intergenerational communication

Junior High Pressure


Do you remember your Junior high years? My Junior high years could be summarized in one word – PRESSURE

  • Academic pressure – Will my grades allow me to take the classes I need to have in high school?
  • Peer pressure – Do I fit in? What is it that I want to fit in to?
  • Parent pressure – Why can’t I talk to my parents? I don’t want to talk to my parents!
  • Media (Self-image) pressure – Am I cute enough, sexy enough to be on the cover of a Hollywood magazine?
  • Time pressure – school, sports, chores, hanging out with my friends? How do I fit it all in?

It is not my intention to get into psychological, physiological or hormonal changes that form the basis of these pressures.

Rather, I want to share the voice of these young people who are dealing with them. I want to share their words that come from their gut, heart, and soul, their feelings, their observations and the humor many of them use to make sense of it all.

Their journey is taking them into uncharted territory and frankly, many are not interested in listening to those who have traveled before them. (Of course, that was not my problem. I was always willing to listen.)

Some are entering this territory with the armor of support from parents and a loving, healthy childhood that has instilled in them a sense of security.

Listen to the voice of a child with this armor.

I don’t really need a gift because I have everything a child could hope for: loving parents, a bed to sleep in, warmth for my body, and food in my stomach. Some kids out there would pray to have those four simple things. This technology now has corrupted our minds into thinking we need all those expensive things when in fact we don’t.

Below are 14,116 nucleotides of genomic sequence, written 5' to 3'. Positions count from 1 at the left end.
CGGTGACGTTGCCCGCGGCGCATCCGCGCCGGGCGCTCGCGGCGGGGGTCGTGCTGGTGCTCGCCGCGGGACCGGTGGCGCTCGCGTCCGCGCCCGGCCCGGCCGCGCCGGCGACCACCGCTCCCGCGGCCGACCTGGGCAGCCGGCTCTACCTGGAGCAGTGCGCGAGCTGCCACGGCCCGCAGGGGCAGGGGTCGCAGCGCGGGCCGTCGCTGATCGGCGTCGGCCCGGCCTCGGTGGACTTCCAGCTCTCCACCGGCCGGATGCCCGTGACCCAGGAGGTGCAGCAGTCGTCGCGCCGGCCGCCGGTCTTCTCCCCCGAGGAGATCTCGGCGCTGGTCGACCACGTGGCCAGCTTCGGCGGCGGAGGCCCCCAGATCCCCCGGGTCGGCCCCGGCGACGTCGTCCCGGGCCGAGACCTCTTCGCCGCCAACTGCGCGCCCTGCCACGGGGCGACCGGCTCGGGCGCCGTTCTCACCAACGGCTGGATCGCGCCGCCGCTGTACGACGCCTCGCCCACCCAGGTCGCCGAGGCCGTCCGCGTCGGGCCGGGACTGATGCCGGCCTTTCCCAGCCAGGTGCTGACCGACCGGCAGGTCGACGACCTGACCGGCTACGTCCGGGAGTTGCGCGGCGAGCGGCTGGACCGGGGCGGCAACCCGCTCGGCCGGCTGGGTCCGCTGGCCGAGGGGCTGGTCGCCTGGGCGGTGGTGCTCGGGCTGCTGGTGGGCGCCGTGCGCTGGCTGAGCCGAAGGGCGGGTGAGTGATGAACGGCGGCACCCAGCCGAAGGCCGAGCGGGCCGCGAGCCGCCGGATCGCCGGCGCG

The gift I would love to give is things to the homeless. My family and I want to go out this year for Christmas and provide them with clothes and blankets so that they don’t freeze in these cold winter nights.

Others – too many others – are entering into this new territory with no armor at all, resulting from a childhood that has instilled in them a sense of fear and insecurity.

Listen to the voice of a child without this armor.

A gift I would like to receive would be love. I would like love because I want to know that someone cares. Another reason I chose love is because I could talk to someone who would listen and not ignore me. This is why I chose love as my gift to receive for Christmas.

Most of us know young people who are on this part of life’s journey.

Will their armor withstand the journey?

How might you strengthen their armor?



intergenerational communication

Present Meets the Past


I’m from the teaching era that required students to write their assignments in cursive. (I still believe they should, but that’s a topic for later blogs.) You know, the era when, if you wanted to say something, you wrote a book and tried to get someone to publish it. So “blogging” for me is definitely a step outside of my comfort zone. But how do you grow if you don’t stretch? Please, join me in my stretch.